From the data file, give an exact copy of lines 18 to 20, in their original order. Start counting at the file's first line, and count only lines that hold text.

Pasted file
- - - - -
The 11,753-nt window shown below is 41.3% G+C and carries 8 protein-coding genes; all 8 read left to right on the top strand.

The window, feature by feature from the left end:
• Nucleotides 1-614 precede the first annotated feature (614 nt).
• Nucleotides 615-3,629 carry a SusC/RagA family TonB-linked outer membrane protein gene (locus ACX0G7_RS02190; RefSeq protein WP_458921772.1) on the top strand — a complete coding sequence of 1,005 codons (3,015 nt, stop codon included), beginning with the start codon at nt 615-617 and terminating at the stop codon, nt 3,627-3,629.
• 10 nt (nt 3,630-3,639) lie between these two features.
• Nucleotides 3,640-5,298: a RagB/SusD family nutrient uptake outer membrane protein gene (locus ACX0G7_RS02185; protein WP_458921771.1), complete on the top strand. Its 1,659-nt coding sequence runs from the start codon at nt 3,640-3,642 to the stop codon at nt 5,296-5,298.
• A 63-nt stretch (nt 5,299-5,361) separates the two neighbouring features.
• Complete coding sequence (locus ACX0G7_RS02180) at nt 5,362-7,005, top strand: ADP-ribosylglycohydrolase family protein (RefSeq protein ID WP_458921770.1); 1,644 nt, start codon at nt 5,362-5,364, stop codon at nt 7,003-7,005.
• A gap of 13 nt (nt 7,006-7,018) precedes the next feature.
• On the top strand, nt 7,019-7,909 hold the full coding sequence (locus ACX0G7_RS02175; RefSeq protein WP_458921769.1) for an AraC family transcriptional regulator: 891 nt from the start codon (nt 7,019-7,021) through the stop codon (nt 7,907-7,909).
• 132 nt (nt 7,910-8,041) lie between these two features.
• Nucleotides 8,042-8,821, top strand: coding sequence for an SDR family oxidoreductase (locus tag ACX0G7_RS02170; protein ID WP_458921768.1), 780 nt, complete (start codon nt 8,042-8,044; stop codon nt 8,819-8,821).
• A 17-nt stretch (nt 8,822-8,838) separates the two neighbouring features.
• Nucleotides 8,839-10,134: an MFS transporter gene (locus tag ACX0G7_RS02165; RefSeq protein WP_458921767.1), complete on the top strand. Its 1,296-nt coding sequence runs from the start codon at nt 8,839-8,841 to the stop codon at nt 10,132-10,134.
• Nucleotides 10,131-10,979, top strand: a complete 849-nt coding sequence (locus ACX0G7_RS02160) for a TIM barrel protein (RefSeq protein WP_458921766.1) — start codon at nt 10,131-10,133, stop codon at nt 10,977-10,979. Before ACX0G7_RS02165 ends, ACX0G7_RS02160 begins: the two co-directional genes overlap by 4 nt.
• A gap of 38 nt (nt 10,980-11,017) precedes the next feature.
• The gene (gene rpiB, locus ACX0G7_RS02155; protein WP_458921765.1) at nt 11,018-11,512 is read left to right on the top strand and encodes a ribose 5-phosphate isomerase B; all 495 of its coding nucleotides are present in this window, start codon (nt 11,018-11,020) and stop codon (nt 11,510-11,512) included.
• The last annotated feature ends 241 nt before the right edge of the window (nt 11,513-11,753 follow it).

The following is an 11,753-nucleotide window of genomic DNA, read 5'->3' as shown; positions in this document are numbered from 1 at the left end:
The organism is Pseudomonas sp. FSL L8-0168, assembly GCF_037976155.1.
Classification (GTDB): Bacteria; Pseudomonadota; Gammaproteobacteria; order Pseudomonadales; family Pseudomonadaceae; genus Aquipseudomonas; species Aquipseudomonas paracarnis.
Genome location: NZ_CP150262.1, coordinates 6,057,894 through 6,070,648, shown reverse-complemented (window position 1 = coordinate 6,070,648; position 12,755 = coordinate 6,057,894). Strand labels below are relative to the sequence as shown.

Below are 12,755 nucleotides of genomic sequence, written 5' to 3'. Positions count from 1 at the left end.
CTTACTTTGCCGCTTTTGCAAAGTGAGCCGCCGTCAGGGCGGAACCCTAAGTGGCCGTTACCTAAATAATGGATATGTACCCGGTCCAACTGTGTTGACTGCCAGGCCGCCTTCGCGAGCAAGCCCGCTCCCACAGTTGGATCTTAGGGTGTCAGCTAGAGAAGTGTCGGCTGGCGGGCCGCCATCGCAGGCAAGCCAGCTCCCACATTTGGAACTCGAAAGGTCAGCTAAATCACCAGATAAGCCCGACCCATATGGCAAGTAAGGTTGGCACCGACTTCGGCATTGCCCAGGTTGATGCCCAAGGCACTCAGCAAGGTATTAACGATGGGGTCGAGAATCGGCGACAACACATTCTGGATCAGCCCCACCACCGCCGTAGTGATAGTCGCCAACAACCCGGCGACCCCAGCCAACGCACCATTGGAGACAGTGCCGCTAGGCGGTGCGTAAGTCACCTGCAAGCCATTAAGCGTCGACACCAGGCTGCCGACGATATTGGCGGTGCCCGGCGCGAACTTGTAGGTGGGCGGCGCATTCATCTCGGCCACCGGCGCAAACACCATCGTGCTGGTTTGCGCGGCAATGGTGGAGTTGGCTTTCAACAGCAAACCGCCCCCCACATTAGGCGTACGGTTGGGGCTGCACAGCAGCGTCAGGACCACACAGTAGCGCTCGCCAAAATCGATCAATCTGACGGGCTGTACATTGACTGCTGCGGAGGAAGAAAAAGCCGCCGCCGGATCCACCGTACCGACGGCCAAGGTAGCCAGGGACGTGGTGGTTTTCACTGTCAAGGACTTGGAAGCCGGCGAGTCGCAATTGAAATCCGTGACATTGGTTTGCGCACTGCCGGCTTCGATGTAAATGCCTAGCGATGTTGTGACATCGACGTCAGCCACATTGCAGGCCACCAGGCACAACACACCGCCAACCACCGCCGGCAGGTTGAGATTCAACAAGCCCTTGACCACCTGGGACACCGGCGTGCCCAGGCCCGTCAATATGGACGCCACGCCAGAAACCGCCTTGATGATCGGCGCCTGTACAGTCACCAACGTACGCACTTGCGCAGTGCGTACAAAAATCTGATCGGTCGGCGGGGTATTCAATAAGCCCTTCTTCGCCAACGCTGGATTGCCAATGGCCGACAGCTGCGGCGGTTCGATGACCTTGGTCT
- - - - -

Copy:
• The last annotated feature ends 241 nt before the right edge of the window (nt 11,513-11,753 follow it).

The following is an 11,753-nucleotide window of genomic DNA, read 5'->3' as shown; positions in this document are numbered from 1 at the left end:
The organism is Pseudomonas sp. FSL L8-0168, assembly GCF_037976155.1.